I am delighted to present a paper (due Feb, 2016) titled: Social Media as a Professional Medium: an equilibrium of enthusiasm and protection for student teachers.

This paper explores the use of social media within a blended mode of study. Specifically, it aims to consider the professional use of online social contexts to support teaching and encourage collaboration between learners. It will illustrate some factors intended to protect their digital identities, confidence and online well-being.

The University of Glasgow School of Education recently established a blended learning course at undergraduate level (initial teacher education). It was the overall aim of the course to expose 70 students to an eclectic mix of exciting ideas within education. This was designed to challenge them. Delivered through the virtual learning environment (VLE), students and teaching staff were expected to engage in professional dialogue by blogging and participating in discussion through social networking platforms such as Twitter (see: Hashtag #MEduc14 #MEduc15). The course aims to enable students to demonstrate understanding of the foundational content and values of education and to be able to articulate a personal stance towards the discipline. It aims to enable them to engage with conventional and new modes of communication as well as facilitating personal confidence and collaborative styles of working. As part of their assessment, students must evidence their online collaboration through the production of both verbal and visual media e.g. YouTube, WordPress, Instagram etc.

In creating this culture of online discussion and in encouraging students to use Twitter and to write blogs, the course takes a pragmatic look on the use of social media as a professional medium and seeks to protect the newly created digital identities of the students as they begin their career as school teachers.

The paper draws from an evidence-based approach and presents data captured through the wider evaluation of the course to describe the use of social media in this context from the perspective of both the course tutors and the students. Crucially, it makes a series of suggestions which other educators may wish to consider when encouraging students to create virtual learning networks and digital media for teaching, learning and collaboration.

My conference presentation can be downloaded here: Presentation.

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Posted in Conferences

Impact of Digital Technology on Learning and Teaching #digilearnscot

This literature review was commissioned by the Scottish Government to explore how the use of digital technology for learning and teaching can support teachers, parents, children and young people in improving outcomes and achieving these ambitions.

This study is designed to help inform the development of a strategy for digital learning and teaching by providing evidence of how and why digital learning and teaching can benefit learners, teachers and schools. It also aims to identify the conditions that lead to its successful implementation and any differences between primary and secondary settings. In particular it focuses on how digital technologies can support and contribute to five specific educational priorities: raising attainment, tackling inequalities and promoting inclusion, improving transitions into employment, enhancing parental engagement, and improving the efficiency of the education system.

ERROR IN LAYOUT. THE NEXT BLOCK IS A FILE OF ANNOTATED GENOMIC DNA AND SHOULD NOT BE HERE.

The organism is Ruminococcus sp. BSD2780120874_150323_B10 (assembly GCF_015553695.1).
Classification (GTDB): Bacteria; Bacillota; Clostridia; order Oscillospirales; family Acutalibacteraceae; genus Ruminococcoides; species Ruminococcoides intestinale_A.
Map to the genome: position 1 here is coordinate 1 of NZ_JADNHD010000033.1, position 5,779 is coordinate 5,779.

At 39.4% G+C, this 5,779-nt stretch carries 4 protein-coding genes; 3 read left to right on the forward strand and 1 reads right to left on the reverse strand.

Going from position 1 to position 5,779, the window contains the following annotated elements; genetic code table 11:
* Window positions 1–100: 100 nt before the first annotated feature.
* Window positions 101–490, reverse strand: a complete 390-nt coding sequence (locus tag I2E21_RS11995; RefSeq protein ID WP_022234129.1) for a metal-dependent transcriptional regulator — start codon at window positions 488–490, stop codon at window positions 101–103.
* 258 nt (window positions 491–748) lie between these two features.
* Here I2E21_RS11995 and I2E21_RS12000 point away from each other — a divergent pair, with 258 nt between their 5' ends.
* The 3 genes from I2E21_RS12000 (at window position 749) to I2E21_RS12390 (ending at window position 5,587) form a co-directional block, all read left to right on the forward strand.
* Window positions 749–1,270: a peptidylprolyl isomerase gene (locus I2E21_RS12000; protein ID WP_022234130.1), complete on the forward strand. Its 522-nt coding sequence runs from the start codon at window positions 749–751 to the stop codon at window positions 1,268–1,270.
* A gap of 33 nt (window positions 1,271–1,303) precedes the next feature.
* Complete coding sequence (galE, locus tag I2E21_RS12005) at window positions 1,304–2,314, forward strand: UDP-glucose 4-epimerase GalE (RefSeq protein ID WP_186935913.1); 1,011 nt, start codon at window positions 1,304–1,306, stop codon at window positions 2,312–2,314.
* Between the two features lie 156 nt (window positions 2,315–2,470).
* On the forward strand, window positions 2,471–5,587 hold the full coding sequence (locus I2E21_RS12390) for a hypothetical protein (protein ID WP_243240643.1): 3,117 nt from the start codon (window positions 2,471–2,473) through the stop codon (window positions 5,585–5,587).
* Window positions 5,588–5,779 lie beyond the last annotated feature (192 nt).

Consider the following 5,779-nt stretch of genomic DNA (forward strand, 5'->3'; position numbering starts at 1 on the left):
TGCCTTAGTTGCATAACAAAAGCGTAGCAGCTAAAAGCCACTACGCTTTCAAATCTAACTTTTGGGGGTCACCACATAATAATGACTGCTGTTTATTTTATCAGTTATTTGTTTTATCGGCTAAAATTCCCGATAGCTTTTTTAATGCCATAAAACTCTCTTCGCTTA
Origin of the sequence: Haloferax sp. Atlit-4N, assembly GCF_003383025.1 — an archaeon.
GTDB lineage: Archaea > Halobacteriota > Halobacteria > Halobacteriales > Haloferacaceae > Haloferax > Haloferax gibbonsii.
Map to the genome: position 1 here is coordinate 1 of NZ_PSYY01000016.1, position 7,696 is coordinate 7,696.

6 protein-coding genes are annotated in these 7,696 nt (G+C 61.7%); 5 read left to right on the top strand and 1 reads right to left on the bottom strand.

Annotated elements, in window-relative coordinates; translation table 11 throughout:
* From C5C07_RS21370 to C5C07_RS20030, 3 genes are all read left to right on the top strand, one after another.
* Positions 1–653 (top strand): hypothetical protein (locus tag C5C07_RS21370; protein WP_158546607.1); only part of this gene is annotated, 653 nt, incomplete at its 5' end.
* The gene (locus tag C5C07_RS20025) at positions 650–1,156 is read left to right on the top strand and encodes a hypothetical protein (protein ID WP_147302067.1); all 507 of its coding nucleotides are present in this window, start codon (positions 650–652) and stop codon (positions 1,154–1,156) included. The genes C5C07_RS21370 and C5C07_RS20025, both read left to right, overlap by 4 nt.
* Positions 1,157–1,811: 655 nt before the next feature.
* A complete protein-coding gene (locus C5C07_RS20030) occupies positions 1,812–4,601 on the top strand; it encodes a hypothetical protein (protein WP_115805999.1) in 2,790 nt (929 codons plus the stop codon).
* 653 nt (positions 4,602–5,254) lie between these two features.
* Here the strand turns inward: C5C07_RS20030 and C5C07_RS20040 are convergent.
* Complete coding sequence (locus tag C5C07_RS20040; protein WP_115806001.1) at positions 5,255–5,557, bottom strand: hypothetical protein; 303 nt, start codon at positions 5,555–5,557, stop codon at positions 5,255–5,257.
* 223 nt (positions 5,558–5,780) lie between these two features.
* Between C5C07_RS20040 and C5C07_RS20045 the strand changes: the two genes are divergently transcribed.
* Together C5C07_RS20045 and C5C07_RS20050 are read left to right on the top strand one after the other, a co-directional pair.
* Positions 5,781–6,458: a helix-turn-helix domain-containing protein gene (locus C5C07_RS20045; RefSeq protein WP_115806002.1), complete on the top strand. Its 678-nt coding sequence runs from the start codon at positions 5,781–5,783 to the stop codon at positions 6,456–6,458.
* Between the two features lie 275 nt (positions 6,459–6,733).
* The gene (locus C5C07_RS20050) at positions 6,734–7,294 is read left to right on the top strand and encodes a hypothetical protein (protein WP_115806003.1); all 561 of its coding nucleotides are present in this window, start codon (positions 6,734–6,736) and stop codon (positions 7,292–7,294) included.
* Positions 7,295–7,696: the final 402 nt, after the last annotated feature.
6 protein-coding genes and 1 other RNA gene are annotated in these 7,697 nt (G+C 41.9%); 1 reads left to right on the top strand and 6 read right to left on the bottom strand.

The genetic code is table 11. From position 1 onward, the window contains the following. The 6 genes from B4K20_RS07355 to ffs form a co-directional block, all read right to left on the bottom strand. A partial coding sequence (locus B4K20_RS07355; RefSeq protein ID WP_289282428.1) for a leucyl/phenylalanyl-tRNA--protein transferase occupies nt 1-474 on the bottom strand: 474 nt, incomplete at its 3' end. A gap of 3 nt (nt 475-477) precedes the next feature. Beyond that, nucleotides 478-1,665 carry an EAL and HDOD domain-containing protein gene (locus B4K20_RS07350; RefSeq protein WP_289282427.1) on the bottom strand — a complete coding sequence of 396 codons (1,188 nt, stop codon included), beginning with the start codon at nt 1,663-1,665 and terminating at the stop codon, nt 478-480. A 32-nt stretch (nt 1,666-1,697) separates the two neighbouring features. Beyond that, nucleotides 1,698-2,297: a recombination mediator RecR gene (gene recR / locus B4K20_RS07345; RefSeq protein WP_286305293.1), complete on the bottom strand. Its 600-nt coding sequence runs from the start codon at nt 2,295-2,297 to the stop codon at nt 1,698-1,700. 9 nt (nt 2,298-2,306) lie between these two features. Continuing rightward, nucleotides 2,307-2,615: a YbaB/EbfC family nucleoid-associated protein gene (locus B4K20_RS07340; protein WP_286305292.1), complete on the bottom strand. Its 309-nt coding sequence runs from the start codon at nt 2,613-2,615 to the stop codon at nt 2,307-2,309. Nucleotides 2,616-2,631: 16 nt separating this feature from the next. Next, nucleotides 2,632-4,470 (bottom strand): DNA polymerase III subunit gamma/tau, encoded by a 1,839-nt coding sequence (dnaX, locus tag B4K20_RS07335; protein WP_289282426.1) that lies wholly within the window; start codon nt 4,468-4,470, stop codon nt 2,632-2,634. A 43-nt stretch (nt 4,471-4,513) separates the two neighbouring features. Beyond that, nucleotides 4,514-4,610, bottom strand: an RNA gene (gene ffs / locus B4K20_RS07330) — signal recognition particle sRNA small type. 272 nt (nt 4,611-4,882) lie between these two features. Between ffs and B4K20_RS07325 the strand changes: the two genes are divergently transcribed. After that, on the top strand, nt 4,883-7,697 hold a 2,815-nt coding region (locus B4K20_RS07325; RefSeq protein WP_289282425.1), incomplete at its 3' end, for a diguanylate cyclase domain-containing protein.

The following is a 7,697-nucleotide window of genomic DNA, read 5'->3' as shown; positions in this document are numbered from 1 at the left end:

A literature search was undertaken, collecting nearly 1,000 items from academic, governmental and professional sources. These were reviewed to determine their thematic relevance and the strength of the evidence they presented. The most useful were then collated and assessed to:

  • Identify evidence of relationships between digital learning and teaching activities and the expected outputs, outcomes and impacts;
  • Show the relationships that exist between the digital learning and teaching activities and the outputs, outcomes and impacts for different beneficiaries (learners, parents, teachers, and the school); and
  • Identify which outcomes are immediate, medium-term and long-term.The key findings of the research are presented below, separated into the key thematic areas which were examined during the review. In the cases where studies of similar digital equipment, tools and resources have been systematically reviewed or where there is a large body of evidence from different studies which have measured change (from quantitative studies using counterfactuals and testing learners before and after), it is possible to state there is conclusive evidence. In other cases where the evidence base is weaker (mainly qualitative studies drawing on relatively small samples of learners and schools), it is only possible to state that there is indicative evidence or (where few cases) promising evidence.

More effective use of digital teaching to raise attainment happens when teachers are able to identify how digital tools and resources can be used to achieve improved learning outcomes, as well as having knowledge and understanding of the technology. This applies in all schools.

Where learners use digital learning at home as well as school for formal and non-formal learning activities these have positive effects on their attainment. This is due to the extension of their learning time. This is particularly important for secondary age learners.

There is indicative evidence that the use of digital tools and resources can help to reduce gaps in subject attainment when they are effectively implemented. There is promising evidence that the use of digital equipment and resources can help learners with additional support needs to improve their skills and competences in literacy and numeracy.